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1st March 1935, Page 34
1st March 1935
Page 34
Page 35
Page 34, 1st March 1935 — DESIGNING CATTLE CARRIERS
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Arranging Floors, Doorways and Ramps in Motors and Trailers for the Transport of Cattle and Sheep. Vehicles with Multi purpose Bodies

AVEHICLE designed to carry cattle will also be suitable for sheep if it has a movable upper deck. Usually, this upper floor ip made in sections, so that a mixed load may be accommodated. The animals are separated by means of gates, which are also utilized as a barrier when the ramp is open.

The cattle carrier should have no wheel-arches projecting through the floor. The ramp, when lowered, should have a slope not greater than I in 3, which is suitable for cattle, although sheep will safely negotiate a gradient of about 1 in 2, which is an advantage when loading an upper deck, in order that the ramp may be kept within reasonable limits.

The livestock carrier has its framing on the outside, with the panels on the inside, so that the interior is free from projections which might injure the animals. Many livestock vehicles have open-boarded or slatted sides, whilst in other instances the bodywork is close-boarded, except for a few narrow openings near the roof, or special ventilators may be inserted.

The close-boarded type of construction is desirable if pedigree anie20 mals have to be transported, or if the vehicle, when equipped with padded partitions, be transformed into a horsebox.

Only a rear ramp is necessary for a small vehicle for three or four heads of cattle, or 15-20 sheep on each deck, but for larger machines a side exit is an advantage, and may be regarded as essential if the vehicle be a %combined cattle carrier and horsebox.

The Two-purpose Vehicle.

The smaller cattle carrier is often utilized as a general-purpose vehicle. With this end in view, the lower part of the body is similar to that of a plank-sided lorry with a slatted superstructure and some form of detachable roof or cover.

Then the vehicle may be run as a lorry with high sides, or sides of normal height, with or without a roof. A tailboard is substituted for the fullheight loading ramp. A further development of this idea is to build the lorry with hinged, instead of fixed, sides, then these may be removed and the lorry is converted into a plain platform. It is usual for the boarded front to remain intact.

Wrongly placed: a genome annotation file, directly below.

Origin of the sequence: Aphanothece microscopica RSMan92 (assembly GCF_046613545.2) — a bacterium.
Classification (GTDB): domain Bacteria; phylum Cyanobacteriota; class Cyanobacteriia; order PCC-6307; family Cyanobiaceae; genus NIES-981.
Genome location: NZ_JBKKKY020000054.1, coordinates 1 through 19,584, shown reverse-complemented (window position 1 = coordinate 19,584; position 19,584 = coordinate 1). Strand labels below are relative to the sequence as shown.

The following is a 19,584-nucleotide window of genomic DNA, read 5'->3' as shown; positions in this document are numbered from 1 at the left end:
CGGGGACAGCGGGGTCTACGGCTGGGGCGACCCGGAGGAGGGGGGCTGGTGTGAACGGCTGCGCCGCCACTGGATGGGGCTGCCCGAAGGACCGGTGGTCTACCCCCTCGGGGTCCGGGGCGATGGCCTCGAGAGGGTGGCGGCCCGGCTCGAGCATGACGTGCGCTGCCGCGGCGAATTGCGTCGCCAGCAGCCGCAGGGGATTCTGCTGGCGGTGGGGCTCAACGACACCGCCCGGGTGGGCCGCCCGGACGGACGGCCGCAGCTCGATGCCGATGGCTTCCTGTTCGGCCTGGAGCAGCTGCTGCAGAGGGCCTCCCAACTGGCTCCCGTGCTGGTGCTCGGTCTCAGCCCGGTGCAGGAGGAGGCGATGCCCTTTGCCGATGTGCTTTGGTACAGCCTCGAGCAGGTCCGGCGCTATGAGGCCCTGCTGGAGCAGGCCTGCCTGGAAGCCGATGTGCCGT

The roof may consist of fixed or detachable wood or metal hoops. If there be a loose sheet, this is better. supported when the tops of the hoops are joined by lengthwise slats. Another type of roof is built as a framed and boarded unit, . which may be removed as a whole after releasing a few bolts.

If the lorry has fixed sides, the superstructure may lift off, or slide as a unit. The top rail of the lower part and the bottom rail of the upper part are wide, So as to form a good bearing. These two rails are fastened by bolts passing through both of them, between the boarding and the outer edge of the rails.

Strong cross-ribs are required on the Under side, in order to support an intermediate floor. These ribs may drop into steel U-shaped holders bolted to the body framing, or rest on the inner edge of a wide rail, where they are kept in position by a holder, as already mentioned, or they have a peg which registers with a hole in the plate of the body rail.

A compact design of cross-rib consists • of metal channel fillea with wood. The intermediate floor may be hinged to the body side to fold up or down after the ribs have been removed.

Large cattle-carrying bodies are. often mounted on passenger chassis, and have space for .a dozen cattle, or 10 times as many sheep, when both decks are in use. With a large load, more than one drover may be required, but the forward-control cab has only one seat, in addition to that for the driver. is extended in a similar manner to that adopted for large furnitureremoval vans, An extra seat behind the front ones increases the length of the cab by about 2 ft. 2 ins.

Increasing the Upper-deck Space.

When some of the usual loading area is occupied by seats, it may be suggested that the upper-deck loading capacity be increased by extending it over the roof of the cab. It may be possible, by increasing the headroom of the lower deck, by an If more seats be necessary, the cab inch or two, and eliminating all excess headroom from the cab, for the intermediate floor to be continued forward at the same level. Otherwise, there is a definite step between the two levels, which is guarded by cross-gates.

The cattle carrier is also built as a semi-trailer portion of an articulated six-wheeler, or as an independent two or four-wheeled trailer. The semi-trailer may have a body of sufficient length for two side ramps, in addition, to the rear one. One of the side ramps affords access to that portion of the body above the turntable.

The two-wheeled trailer is for transporting one or two animals and is suitable for attachment to a private car. The four-wheeled trailer may be designed exclusively for livestock transport, or as a general-purpose vehicle. The independent trailer has the advantage that it may be loaded or unloaded at each end, also operations may proceed on both decks at the same time.


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